Tuesday, November 4, 2008

Pie Crust Wars - Steve's Technique - Flakiest Crust Ever!

First let me say that everyone in the Foodie Family has their own technique, and everyone, especially Cindy, makes an outstanding, flaky Pie Crust. In my humble opinion, however, my crust is by far the best. The reason, as you will see below, is that by using large, hazelnut size cubes of very cold butter, and adding an activator of vinegar (acid is what is critical and you won't taste it) and baking powder the crust pops and flakes while baking much more than mushy old Crisco which some misguided folks insist upon. The following technique comes from the November issue of Saveur magazine - an excellent cooking magazine - because it is a good description and saves me a bunch of typing. If you go to the article, however, you will notice I have made several CRITICAL adjustments to the recipe:

Ingredients for Steve's Flaky Pie Crust

13 oz. of all purpose white, unbleached flour (ALWAYS WEIGH FLOUR) this is about 2 1/2 cups but may be more or less depending on how packed your flour is, etc - measuring flour by volume can result in errors of up to 40% in a recipe!

2 1/2 sticks of unsalted organic butter Cold and cut into 1/4 inch cubes - the little cold cubes should be about the size of a hazelnut (forget about that pea size stuff you have heard)

scant 1/2 cup ice cold water: should be a full 1/2 cup after the following ingredients added to it:

1/2 egg - whisk a whole egg and discard half

1/2 tablespoon vinegar or lemon juice

1 teaspoons baking powder

2 teaspoons fine Kosher salt

Saveur Technique descriptions with Steve's modifications:
For many People, a light, flaky pie crust can seem like an elusive grail, but following a few simple principles can make that goal a whole lot easier to achieve. Foremost among those is keeping the ingredients cold. Doing so not only makes the dough easier to handle; it helps ensure a toothsome crust. Of prime importance is the use of cold, hardened butter because it disperses into the flour more evenly, promoting the creation of tiny pockets of steam during baking, which, in turn, create layers in the crust. It's not enough to start with chilled butter, though; you have to keep it cold as you work the dough. Using ice-cold water and working quickly on a cool marble work surface help accomplish this; so does chilling the dough once it's made (this also has the advantage of relaxing the gluten that makes a dough tough). Below are our instructions for a flaky pie crust.

1. Mix flour and fine salt into a mound on a marble surface; toss all the cubes of chilled butter.

2. Rub and pinch butter into flour with fingers to coat butter pieces evenly, forming small, flat smears of hazelnut sized four coated butter.

3. Create a well in the center of the butter–flour mixture; add 1 cup ice water; mix together with hands.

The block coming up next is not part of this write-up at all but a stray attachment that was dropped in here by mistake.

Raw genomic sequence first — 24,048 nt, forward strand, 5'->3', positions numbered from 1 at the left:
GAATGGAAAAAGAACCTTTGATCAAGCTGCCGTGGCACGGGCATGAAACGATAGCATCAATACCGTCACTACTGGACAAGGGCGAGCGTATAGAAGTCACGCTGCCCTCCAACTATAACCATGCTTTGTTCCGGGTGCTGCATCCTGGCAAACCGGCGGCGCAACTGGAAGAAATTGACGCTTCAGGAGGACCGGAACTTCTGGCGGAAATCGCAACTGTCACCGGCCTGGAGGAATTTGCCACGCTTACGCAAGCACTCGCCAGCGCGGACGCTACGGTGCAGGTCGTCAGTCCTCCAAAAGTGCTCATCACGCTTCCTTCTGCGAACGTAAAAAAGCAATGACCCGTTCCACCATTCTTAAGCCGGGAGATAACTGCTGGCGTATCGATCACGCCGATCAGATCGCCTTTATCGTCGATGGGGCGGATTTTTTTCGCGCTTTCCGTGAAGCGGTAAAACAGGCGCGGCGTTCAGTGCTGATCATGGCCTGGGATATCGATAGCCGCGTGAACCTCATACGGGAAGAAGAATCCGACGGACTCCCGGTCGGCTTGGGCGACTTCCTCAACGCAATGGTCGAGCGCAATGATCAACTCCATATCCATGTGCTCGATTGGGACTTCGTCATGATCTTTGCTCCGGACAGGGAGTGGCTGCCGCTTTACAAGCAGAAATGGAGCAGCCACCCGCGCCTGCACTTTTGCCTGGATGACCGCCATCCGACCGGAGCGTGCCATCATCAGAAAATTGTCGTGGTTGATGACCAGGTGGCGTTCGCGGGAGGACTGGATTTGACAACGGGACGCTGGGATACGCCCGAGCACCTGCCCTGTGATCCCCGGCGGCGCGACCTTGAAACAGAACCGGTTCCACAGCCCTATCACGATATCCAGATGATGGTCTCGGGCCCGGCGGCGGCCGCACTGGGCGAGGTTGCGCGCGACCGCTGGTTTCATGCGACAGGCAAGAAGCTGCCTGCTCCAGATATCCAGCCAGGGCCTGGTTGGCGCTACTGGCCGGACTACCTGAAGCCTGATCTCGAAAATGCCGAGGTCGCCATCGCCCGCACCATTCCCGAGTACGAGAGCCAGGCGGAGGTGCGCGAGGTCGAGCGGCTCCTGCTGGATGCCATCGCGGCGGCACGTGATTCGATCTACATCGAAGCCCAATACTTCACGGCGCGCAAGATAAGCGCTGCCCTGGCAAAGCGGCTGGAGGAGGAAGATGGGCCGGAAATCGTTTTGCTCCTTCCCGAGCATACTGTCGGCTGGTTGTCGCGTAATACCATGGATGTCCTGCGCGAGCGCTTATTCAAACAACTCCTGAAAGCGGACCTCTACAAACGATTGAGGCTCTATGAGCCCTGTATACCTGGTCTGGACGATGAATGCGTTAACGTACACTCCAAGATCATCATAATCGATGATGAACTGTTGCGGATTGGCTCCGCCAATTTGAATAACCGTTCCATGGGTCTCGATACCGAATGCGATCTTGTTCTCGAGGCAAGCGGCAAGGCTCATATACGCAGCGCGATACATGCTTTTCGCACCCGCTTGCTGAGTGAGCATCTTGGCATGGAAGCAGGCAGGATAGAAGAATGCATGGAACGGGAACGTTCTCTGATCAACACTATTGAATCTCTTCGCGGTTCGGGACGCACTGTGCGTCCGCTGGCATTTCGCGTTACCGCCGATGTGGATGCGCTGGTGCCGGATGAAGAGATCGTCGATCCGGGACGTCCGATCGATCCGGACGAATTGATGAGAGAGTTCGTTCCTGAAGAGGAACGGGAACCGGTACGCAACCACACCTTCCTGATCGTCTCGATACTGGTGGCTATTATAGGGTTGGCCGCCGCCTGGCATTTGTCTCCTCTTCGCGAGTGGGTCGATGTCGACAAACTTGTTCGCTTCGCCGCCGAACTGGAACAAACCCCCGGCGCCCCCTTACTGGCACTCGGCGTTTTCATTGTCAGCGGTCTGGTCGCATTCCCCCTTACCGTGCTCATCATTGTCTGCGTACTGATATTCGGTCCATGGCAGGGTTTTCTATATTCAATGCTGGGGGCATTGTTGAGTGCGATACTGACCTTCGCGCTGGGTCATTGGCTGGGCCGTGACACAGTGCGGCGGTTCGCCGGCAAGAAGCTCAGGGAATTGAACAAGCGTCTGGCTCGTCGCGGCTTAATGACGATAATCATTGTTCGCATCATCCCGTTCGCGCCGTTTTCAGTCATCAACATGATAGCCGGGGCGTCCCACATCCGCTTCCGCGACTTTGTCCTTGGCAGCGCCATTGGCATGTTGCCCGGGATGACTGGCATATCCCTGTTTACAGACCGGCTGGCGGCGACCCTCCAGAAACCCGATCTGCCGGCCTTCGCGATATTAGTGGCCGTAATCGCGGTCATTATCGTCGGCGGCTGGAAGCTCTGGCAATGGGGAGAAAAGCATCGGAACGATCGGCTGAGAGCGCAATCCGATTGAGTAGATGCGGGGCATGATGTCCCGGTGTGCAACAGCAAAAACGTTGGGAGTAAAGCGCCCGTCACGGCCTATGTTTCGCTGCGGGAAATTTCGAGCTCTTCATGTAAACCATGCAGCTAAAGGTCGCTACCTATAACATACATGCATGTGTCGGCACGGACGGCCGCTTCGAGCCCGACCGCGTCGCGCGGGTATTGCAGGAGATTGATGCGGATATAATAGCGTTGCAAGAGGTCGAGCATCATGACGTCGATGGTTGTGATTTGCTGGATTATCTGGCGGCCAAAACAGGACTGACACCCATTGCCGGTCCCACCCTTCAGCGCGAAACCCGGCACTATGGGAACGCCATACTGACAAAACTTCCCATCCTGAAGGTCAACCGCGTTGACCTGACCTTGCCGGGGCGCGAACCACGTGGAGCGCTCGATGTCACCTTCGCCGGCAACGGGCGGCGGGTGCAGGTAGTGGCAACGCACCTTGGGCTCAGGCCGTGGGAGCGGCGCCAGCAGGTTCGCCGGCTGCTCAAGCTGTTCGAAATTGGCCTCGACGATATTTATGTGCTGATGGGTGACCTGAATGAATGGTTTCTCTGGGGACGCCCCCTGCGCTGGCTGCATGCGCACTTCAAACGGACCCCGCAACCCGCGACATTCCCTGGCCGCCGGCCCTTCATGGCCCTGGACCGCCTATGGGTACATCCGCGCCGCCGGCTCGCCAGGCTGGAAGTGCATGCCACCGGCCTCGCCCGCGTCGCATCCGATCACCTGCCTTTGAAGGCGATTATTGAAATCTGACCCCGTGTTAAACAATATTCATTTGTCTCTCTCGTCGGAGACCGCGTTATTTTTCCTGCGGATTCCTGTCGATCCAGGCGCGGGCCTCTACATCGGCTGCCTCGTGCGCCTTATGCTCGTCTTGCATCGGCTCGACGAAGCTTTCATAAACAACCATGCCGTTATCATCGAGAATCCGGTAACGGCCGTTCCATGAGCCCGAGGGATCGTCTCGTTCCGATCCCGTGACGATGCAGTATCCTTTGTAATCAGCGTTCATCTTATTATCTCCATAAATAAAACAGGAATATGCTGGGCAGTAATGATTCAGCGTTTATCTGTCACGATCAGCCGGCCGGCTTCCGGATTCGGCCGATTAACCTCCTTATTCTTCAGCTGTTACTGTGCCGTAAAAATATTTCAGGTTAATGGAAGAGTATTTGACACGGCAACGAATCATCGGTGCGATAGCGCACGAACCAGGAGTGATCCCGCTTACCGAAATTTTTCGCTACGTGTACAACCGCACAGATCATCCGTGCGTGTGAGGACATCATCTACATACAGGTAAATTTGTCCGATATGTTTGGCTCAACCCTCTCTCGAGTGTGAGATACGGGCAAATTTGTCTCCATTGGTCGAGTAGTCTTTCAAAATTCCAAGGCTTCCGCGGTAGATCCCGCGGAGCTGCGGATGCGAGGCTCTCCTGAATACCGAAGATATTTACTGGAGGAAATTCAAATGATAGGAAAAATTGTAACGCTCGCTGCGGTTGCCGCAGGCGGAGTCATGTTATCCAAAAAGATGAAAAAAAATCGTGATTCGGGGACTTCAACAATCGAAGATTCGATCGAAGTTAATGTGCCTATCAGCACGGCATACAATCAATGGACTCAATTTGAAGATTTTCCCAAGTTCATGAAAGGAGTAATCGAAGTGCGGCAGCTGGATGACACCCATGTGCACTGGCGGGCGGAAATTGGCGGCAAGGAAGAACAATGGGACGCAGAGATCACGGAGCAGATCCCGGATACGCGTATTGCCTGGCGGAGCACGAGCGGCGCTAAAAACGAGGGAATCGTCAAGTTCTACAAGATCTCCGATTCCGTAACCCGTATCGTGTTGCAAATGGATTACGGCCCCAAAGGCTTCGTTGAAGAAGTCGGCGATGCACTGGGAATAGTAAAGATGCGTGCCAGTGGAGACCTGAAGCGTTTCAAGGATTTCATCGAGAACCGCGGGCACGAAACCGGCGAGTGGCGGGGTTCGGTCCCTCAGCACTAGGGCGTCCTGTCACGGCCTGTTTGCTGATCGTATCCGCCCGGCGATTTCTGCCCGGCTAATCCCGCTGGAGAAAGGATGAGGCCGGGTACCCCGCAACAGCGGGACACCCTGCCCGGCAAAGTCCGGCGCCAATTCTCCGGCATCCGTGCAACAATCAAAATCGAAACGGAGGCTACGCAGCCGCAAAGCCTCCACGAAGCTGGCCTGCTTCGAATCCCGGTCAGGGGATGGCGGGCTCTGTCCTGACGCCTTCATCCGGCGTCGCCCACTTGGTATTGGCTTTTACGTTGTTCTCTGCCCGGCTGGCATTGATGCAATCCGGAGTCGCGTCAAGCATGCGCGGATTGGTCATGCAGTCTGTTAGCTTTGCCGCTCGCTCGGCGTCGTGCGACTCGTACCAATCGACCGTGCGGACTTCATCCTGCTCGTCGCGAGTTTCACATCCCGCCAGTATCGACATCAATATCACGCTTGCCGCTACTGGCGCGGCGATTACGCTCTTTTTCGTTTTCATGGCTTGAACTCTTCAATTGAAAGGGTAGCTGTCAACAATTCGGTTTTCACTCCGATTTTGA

4. Knead a few times till dough forms a smooth mass - it is possible you may have to add a little extra cold water if it doesn't come together. DON"T OVERKNEAD.

5. Pull away walnut-size pieces of dough and smear them with the heel of your hand (this technique, called fraisage, helps produce flaky layers).

6. Form flattened pieces into a ball. Halve dough ball, form into 2 disks, and wrap separately in plastic wrap. Refrigerate for 2 hours.

7. Roll a floured rolling pin from the center of one of the dough pieces to the edge, rotating the dough, little by little, until circle is 1⁄8" thick. Should be 3 inch's bigger than your pie pan. Do this on a floured surface and don't roll over the edges. Leave a bump in the middle till you are near done to allow enough dough to roll out in whatever direction you need to make a round crust. A well enough floured surface and constant small rotations of the crust will make it easy to get a round crust.

8. Carefully wrap dough around the rolling pin and lift pin over the edge of the pie pan. Gently unroll dough over the pan.

9 Add filling of choice; roll out second dough piece. Brush pie rim with water; unroll second dough sheet over pie as shown in step 8.

10. Press down on rim lightly to adhere top crust to bottom one; trim off excess dough with a paring knife. Fold edges under to form a thick edge.

11. Crimp edge of crust by placing two fingers on the crust's outside rim while placing one finger on the inside and pressing outward to form a V - see picture above
Note: NO KITCHENAIDES/MIXERS, USE YOUR CLEAN HANDS AND WORK QUICKLY TO JUST MIX AS INDICATED. Tough dough frequently comes from over mixing - also from not enough fat so follow my proportions.

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